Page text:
Presumptive antibiotics in tube thoracostomy for traumatic hemopneumothorax: A prospective, Multicenter American Association for the Surgery of Trauma Study

Alan Cook, Chengcheng Hu, Jeanette Ward, Susan Schultz, Forrest O.Dell Moore, Geoffrey Funk, Jeremy Juern, David Turay, Salman Ahmad, Paola Pieri, Steven Allen, John Berne

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1 Scopus citations

Abstract

Background Thoracic injuries are common in trauma. Approximately one-third will develop a pneumothorax, hemothorax, or hemopneumothorax (HPTX), usually with concomitant rib fractures. Tube thoracostomy (TT) is the standard of care for these conditions, though TTs expose the patient to the risk of infectious complications. The controversy regarding antibiotic prophylaxis at the time of TT placement remains unresolved. This multicenter study sought to reconcile divergent evidence regarding the effectiveness of antibiotics given as prophylaxis with TT placement. Methods The primary outcome measures of in-hospital empyema and pneumonia were evaluated in this prospective, observational, and American Association for the Surgery of Trauma multicenter study. Patients were grouped according to treatment status (ABX and NoABX). A 1:1 nearest neighbor method matched the ABX patients with NoABX controls. Multilevel models with random effects for matched pairs and trauma centers were fit for binary and count outcomes using logistic and negative binomial regression models, respectively. Results TTs for HPTX were placed in 1887 patients among 23 trauma centers. The ABX and NoABX groups accounted for 14% and 86% of the patients, respectively. Cefazolin was the most frequent of 14 antibiotics prescribed. No difference in the incidence of pneumonia and empyema was observed between groups (2.2% vs 1.5%, p=0.75). Antibiotic treatment demonstrated a positive but non-significant association with risk of pneumonia (OR 1.61; 95% CI: 0.86∼3.03; p=0.14) or empyema (OR 1.51; 95% CI: 0.42∼5.42; p=0.53). Conclusion There is no evidence to support the routine use of presumptive antibiotics for post-traumatic TT to decrease the incidence of pneumonia or empyema. More investigation is necessary to balance optimal patient outcomes and antibiotic stewardship. Level of evidence II Prospective comparative study.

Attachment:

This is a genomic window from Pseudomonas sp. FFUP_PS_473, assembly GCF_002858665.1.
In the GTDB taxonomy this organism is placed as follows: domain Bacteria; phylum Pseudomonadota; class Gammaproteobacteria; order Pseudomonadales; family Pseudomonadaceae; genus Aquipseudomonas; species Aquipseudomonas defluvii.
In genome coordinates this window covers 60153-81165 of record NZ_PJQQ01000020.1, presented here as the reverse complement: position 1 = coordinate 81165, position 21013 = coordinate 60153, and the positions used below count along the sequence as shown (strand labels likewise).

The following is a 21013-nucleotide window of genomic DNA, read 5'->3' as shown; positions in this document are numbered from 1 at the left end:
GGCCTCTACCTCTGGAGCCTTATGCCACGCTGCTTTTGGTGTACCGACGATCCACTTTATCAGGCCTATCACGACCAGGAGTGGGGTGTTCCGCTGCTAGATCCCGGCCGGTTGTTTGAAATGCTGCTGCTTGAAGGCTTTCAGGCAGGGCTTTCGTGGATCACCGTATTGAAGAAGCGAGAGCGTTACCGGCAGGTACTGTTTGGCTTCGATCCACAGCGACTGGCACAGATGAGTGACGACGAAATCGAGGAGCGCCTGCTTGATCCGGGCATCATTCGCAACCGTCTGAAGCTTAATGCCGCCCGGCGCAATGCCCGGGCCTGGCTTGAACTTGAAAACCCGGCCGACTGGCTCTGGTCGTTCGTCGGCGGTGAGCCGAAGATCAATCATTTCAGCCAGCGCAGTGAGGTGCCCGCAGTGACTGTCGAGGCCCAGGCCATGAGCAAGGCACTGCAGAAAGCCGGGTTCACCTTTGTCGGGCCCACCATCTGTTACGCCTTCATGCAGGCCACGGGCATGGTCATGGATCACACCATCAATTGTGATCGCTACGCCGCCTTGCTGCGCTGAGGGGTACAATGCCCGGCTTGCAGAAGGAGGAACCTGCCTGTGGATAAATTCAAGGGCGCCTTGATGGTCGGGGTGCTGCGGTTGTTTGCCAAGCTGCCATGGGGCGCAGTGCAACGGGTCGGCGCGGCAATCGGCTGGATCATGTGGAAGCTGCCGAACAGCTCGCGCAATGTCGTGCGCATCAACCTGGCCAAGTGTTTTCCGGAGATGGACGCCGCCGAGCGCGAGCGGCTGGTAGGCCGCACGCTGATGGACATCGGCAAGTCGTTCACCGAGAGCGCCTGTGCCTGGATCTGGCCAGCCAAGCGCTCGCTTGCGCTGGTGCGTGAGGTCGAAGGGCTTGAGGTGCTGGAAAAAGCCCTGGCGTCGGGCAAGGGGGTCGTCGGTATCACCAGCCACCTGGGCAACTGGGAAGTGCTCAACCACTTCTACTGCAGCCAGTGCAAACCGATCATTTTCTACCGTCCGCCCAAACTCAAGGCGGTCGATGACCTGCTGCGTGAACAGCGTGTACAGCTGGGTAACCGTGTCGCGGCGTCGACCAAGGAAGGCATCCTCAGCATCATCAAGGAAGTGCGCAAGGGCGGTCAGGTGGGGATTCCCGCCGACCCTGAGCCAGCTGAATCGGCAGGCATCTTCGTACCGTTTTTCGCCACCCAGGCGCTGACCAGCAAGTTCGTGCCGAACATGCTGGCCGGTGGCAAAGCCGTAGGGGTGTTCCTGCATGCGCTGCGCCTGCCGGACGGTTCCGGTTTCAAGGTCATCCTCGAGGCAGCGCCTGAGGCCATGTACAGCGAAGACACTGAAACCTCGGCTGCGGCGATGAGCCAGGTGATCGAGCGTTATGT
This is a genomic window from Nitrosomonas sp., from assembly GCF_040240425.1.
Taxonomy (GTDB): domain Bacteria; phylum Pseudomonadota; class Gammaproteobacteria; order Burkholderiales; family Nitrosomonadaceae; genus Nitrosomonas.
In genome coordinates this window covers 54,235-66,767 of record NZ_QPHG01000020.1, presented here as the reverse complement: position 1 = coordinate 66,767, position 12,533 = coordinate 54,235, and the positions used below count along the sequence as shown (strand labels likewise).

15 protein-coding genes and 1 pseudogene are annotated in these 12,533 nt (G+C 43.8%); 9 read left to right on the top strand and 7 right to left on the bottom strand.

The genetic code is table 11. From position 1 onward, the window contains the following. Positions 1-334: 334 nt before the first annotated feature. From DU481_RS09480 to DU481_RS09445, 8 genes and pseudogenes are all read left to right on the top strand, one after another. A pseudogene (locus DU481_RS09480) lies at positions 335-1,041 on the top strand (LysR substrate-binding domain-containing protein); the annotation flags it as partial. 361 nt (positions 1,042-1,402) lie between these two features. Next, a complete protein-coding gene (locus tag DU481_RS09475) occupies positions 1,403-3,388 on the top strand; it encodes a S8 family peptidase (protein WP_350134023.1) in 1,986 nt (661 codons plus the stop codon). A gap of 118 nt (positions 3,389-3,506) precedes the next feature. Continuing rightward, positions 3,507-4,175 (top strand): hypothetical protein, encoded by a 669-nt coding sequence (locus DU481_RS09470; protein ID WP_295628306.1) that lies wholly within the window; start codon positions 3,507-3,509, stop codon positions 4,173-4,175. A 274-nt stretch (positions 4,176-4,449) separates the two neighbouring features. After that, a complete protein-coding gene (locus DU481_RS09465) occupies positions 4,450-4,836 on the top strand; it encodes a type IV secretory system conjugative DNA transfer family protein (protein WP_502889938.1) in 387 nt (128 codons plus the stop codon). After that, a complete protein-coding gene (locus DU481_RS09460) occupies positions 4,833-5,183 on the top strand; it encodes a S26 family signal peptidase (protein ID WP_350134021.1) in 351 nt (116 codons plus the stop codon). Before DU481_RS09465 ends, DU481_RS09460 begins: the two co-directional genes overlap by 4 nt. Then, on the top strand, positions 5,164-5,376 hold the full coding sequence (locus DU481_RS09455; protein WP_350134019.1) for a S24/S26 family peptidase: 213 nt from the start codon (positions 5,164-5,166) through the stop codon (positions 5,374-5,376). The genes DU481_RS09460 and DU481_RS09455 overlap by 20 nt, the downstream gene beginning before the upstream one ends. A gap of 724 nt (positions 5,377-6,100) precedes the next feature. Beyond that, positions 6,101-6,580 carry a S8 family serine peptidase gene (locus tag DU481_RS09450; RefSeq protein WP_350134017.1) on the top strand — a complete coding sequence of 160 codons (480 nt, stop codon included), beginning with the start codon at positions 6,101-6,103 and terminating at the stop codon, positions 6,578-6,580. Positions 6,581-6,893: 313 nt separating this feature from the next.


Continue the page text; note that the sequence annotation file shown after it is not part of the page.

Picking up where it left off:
Original languageEnglish (US)
Article numbere000356
JournalTrauma Surgery and Acute Care Open
Volume4
Issue number1
DOIs
StatePublished - Nov 1 2019

ASJC Scopus subject areas

  • Surgery
  • Critical Care and Intensive Care Medicine

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